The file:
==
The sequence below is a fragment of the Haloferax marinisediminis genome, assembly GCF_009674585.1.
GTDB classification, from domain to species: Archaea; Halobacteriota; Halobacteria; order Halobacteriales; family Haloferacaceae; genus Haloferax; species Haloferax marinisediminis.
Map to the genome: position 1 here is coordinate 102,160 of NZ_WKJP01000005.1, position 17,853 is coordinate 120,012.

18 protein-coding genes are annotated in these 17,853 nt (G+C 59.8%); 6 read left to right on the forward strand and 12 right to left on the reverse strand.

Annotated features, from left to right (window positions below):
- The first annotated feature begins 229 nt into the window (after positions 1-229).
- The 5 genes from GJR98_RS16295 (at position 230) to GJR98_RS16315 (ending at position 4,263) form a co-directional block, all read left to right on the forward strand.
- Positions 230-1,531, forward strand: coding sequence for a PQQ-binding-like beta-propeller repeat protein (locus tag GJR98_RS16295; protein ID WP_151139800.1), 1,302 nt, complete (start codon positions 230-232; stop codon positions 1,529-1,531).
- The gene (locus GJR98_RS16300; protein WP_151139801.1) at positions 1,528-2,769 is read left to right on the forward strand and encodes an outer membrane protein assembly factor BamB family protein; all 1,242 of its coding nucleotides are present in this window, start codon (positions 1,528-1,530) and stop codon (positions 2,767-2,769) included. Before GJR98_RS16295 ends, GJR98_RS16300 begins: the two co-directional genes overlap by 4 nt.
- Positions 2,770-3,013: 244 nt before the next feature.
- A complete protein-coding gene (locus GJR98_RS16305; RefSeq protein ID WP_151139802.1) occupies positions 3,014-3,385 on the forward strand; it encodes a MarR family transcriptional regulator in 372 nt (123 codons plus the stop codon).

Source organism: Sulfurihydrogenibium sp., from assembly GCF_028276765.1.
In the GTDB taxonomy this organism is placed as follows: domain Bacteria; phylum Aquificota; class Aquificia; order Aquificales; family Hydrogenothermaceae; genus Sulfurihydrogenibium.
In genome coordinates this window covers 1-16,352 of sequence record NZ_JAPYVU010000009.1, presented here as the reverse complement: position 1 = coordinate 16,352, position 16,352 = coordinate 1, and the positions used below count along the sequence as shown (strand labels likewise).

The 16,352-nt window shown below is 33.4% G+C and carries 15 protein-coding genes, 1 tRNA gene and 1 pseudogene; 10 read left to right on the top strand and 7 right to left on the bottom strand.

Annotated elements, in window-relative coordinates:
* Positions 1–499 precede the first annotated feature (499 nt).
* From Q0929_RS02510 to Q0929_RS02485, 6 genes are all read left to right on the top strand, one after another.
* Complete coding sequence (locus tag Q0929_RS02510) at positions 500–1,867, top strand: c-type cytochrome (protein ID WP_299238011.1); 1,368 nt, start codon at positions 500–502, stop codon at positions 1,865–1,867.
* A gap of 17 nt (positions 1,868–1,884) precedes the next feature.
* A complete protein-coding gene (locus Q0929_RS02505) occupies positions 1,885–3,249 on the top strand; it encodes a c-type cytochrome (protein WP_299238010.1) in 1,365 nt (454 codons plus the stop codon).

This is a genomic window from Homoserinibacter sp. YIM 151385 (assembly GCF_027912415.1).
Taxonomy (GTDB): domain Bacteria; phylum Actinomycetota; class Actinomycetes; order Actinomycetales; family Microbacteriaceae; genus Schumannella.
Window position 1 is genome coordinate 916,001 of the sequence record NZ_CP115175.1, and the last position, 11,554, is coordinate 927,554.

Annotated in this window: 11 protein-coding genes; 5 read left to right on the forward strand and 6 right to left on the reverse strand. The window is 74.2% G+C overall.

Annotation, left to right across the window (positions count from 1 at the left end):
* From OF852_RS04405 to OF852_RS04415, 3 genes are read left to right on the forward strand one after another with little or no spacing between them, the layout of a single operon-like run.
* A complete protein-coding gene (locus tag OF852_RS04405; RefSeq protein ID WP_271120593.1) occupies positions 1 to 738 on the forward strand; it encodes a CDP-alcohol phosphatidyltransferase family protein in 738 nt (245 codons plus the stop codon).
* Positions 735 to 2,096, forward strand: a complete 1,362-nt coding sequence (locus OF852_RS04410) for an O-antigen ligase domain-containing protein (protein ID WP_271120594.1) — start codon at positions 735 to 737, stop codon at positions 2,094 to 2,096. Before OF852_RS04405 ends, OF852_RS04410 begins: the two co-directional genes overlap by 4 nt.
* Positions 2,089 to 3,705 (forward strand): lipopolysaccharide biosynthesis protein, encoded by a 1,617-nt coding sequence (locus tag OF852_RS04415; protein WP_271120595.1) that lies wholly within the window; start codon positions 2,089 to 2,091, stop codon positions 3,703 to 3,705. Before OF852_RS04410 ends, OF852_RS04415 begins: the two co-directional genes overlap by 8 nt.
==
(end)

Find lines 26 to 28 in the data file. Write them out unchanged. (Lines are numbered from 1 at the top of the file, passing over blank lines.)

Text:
Annotation, left to right across the window (positions count from 1 at the left end):
* From OF852_RS04405 to OF852_RS04415, 3 genes are read left to right on the forward strand one after another with little or no spacing between them, the layout of a single operon-like run.
* A complete protein-coding gene (locus tag OF852_RS04405; RefSeq protein ID WP_271120593.1) occupies positions 1 to 738 on the forward strand; it encodes a CDP-alcohol phosphatidyltransferase family protein in 738 nt (245 codons plus the stop codon).